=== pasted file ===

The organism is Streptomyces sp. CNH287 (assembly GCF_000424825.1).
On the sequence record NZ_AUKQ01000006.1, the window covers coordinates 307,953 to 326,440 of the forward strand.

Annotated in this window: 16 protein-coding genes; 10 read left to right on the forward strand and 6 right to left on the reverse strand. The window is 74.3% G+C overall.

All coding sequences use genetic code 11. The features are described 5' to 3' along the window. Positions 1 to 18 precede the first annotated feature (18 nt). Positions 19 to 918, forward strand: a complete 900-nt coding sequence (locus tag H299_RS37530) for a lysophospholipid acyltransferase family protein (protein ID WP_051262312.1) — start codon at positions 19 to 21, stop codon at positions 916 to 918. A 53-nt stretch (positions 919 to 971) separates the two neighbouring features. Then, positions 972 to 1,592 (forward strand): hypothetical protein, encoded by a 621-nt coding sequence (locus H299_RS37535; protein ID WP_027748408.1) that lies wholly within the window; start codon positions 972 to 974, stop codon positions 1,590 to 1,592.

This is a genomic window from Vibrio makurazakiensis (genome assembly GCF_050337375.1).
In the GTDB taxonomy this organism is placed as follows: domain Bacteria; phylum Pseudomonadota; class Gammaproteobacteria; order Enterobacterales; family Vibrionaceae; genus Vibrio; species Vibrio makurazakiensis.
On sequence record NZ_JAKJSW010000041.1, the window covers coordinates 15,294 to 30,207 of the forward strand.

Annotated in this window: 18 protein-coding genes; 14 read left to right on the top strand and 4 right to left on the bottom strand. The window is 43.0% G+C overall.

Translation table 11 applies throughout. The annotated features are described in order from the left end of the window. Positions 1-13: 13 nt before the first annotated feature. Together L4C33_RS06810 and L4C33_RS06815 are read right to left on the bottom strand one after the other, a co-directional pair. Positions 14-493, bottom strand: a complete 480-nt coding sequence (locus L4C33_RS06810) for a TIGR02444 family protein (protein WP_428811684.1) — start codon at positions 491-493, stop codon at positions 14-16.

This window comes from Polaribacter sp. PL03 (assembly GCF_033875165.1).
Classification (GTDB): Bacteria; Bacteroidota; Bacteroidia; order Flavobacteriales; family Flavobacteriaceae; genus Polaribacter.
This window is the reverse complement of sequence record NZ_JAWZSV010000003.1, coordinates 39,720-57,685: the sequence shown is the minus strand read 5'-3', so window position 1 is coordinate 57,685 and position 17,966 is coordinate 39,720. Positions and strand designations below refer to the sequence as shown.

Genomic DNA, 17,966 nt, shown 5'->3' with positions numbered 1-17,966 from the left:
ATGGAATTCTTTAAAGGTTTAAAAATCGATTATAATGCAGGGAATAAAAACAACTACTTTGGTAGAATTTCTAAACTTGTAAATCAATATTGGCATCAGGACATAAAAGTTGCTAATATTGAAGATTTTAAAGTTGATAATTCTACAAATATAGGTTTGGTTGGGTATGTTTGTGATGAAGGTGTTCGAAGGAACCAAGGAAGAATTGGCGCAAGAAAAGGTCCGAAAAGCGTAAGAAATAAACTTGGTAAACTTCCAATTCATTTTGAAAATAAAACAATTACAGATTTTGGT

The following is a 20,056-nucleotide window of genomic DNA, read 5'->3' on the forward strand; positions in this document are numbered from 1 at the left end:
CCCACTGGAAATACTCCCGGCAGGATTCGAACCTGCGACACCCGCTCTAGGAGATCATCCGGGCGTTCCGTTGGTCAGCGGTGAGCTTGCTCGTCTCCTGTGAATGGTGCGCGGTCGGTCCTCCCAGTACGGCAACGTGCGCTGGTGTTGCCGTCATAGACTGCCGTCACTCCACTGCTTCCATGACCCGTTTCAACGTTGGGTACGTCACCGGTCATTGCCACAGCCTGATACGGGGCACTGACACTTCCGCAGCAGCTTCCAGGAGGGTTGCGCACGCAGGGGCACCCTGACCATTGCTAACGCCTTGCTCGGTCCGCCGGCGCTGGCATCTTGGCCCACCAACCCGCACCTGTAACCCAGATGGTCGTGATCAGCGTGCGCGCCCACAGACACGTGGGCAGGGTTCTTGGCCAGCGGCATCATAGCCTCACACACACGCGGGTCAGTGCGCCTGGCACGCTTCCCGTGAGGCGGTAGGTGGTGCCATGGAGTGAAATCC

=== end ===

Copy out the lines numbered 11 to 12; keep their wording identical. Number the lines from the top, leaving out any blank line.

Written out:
Classification (GTDB): Bacteria; Bacteroidota; Bacteroidia; order Flavobacteriales; family Flavobacteriaceae; genus Polaribacter.
This window is the reverse complement of sequence record NZ_JAWZSV010000003.1, coordinates 39,720-57,685: the sequence shown is the minus strand read 5'-3', so window position 1 is coordinate 57,685 and position 17,966 is coordinate 39,720. Positions and strand designations below refer to the sequence as shown.